1. Filtering.

We take the negative details and magnify them while filtering out all positive aspects of a situation. For instance, a person may pick out a single, unpleasant detail and dwell on it exclusively so that their vision of reality becomes darkened or distorted.

2. Polarized Thinking (or “Black and White” Thinking).

In polarized thinking, things are either “black-or-white.” We have to be perfect or we’re a failure — there is no middle ground. You place people or situations in “either/or” categories, with no shades of gray or allowing for the complexity of most people and situations. If your performance falls short of perfect, you see yourself as a total failure.

3. Overgeneralization.

In this cognitive distortion, we come to a general conclusion based on a single incident or a single piece of evidence. If something bad happens only once, we expect it to happen over and over again. A person may see a single, unpleasant event as part of a never-ending pattern of defeat.

4. Jumping to Conclusions.

Without individuals saying so, we know what they are feeling and why they act the way they do. In particular, we are able to determine how people are feeling toward us.

For example, a person may conclude that someone is reacting negatively toward them but doesn’t actually bother to find out if they are correct. Another example is a person may anticipate that things will turn out badly, and will feel convinced that their prediction is already an established fact.

5. Catastrophizing.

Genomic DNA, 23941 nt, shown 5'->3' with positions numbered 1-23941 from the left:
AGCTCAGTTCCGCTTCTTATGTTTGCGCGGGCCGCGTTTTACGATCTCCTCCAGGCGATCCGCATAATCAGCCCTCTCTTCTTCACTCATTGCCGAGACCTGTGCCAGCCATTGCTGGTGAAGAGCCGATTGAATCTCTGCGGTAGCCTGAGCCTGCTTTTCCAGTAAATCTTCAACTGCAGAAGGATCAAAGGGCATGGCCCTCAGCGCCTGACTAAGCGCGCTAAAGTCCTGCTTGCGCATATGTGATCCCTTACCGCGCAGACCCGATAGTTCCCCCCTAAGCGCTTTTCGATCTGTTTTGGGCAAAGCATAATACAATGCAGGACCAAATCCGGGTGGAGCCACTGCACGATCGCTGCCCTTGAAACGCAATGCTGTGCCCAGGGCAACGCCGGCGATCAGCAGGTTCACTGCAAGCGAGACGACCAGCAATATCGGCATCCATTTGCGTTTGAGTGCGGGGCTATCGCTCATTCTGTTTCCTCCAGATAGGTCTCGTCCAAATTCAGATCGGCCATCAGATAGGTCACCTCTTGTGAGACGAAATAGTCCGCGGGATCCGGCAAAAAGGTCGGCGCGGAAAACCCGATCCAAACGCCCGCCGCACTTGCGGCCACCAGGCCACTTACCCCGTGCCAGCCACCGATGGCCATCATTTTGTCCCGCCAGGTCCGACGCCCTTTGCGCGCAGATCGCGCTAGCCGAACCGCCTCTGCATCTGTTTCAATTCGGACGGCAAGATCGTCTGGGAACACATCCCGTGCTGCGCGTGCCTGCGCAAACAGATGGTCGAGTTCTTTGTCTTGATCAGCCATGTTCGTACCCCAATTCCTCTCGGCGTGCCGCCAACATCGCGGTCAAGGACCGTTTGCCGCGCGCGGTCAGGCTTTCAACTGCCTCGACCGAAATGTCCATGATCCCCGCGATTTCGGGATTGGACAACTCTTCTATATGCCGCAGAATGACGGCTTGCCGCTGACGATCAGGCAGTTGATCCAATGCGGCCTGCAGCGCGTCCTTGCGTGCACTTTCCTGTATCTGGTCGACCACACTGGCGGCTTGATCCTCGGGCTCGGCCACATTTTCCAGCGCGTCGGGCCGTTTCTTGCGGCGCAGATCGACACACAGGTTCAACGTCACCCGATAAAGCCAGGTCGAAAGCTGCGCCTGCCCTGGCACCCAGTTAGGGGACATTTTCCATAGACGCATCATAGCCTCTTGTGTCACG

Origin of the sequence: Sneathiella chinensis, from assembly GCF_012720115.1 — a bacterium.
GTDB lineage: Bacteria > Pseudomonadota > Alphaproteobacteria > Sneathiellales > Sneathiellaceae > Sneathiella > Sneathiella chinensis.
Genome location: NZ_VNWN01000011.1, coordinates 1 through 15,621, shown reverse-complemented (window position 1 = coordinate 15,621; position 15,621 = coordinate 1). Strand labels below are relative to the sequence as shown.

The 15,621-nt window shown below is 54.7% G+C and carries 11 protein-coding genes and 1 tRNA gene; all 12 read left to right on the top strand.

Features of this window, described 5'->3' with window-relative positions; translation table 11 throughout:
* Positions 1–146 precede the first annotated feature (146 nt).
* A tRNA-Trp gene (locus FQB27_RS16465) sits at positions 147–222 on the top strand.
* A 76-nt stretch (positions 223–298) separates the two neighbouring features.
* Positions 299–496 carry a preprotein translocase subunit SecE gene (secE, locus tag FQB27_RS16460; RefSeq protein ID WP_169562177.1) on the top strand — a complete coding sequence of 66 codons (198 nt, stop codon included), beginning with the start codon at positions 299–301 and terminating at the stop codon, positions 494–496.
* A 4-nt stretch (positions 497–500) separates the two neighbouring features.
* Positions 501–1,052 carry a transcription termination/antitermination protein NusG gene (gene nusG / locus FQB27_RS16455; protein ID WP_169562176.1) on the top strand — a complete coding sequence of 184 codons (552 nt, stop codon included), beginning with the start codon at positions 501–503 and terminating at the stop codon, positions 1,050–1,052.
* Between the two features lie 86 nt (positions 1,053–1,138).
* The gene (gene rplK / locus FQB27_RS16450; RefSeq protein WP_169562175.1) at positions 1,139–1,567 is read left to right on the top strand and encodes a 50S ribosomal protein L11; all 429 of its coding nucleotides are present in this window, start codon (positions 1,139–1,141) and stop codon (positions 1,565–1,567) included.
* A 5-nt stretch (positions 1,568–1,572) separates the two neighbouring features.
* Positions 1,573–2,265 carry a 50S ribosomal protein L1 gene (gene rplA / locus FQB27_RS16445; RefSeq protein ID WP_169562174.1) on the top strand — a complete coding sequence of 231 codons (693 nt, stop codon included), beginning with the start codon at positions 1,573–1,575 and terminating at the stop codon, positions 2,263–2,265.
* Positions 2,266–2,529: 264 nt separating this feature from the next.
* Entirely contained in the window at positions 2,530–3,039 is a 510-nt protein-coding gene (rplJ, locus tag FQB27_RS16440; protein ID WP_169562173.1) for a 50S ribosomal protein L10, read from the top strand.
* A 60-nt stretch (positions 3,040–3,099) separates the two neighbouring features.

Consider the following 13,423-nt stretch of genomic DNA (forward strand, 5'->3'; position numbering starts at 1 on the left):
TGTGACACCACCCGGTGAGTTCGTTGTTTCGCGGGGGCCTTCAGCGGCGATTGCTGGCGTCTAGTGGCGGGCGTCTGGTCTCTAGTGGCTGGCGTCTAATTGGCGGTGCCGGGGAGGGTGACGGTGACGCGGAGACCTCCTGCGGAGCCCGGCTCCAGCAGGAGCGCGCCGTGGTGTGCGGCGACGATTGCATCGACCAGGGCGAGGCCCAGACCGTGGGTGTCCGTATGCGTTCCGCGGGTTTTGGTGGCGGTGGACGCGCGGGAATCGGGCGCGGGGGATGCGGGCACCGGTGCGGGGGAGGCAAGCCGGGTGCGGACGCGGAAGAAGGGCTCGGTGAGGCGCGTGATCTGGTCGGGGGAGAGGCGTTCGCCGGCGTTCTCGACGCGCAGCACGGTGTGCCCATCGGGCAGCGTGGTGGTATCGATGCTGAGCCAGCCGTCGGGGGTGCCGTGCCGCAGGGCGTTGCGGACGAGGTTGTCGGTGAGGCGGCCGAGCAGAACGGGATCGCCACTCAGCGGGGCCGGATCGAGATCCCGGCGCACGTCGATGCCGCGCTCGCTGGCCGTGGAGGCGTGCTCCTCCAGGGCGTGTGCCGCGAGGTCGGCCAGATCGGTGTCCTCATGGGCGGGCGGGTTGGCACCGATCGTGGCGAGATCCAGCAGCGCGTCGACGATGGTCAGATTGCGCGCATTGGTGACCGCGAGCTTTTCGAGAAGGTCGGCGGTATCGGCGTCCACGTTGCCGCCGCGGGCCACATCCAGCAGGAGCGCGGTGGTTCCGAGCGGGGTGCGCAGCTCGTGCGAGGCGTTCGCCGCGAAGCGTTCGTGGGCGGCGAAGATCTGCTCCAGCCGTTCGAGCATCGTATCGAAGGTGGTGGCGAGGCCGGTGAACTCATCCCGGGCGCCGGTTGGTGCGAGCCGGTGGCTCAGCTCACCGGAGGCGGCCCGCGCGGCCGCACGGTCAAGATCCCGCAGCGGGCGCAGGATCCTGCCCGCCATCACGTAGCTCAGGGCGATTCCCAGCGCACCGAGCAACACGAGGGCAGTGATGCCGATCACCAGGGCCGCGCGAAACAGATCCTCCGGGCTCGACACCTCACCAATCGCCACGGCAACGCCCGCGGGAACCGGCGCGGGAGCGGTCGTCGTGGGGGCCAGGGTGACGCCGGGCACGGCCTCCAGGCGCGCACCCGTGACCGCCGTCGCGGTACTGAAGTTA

We expect disaster to strike, no matter what. This is also referred to as “magnifying or minimizing.” We hear about a problem and use what ifquestions (e.g., “What if tragedy strikes?” “What if it happens to me?”).

For example, a person might exaggerate the importance of insignificant events (such as their mistake, or someone else’s achievement). Or they may inappropriately shrink the magnitude of significant events until they appear tiny (for example, a person’s own desirable qualities or someone else’s imperfections).

With practice, you can learn to answer each of these cognitive distortions.

6. Personalization.

Personalization is a distortion where a person believes that everything others do or say is some kind of direct, personal reaction to the person. We also compare ourselves to others trying to determine who is smarter, better looking, etc.

A person engaging in personalization may also see themselves as the cause of some unhealthy external event that they were not responsible for. For example, “We were late to the dinner party and caused the hostess to overcook the meal. If I had only pushed my husband to leave on time, this wouldn’t have happened.”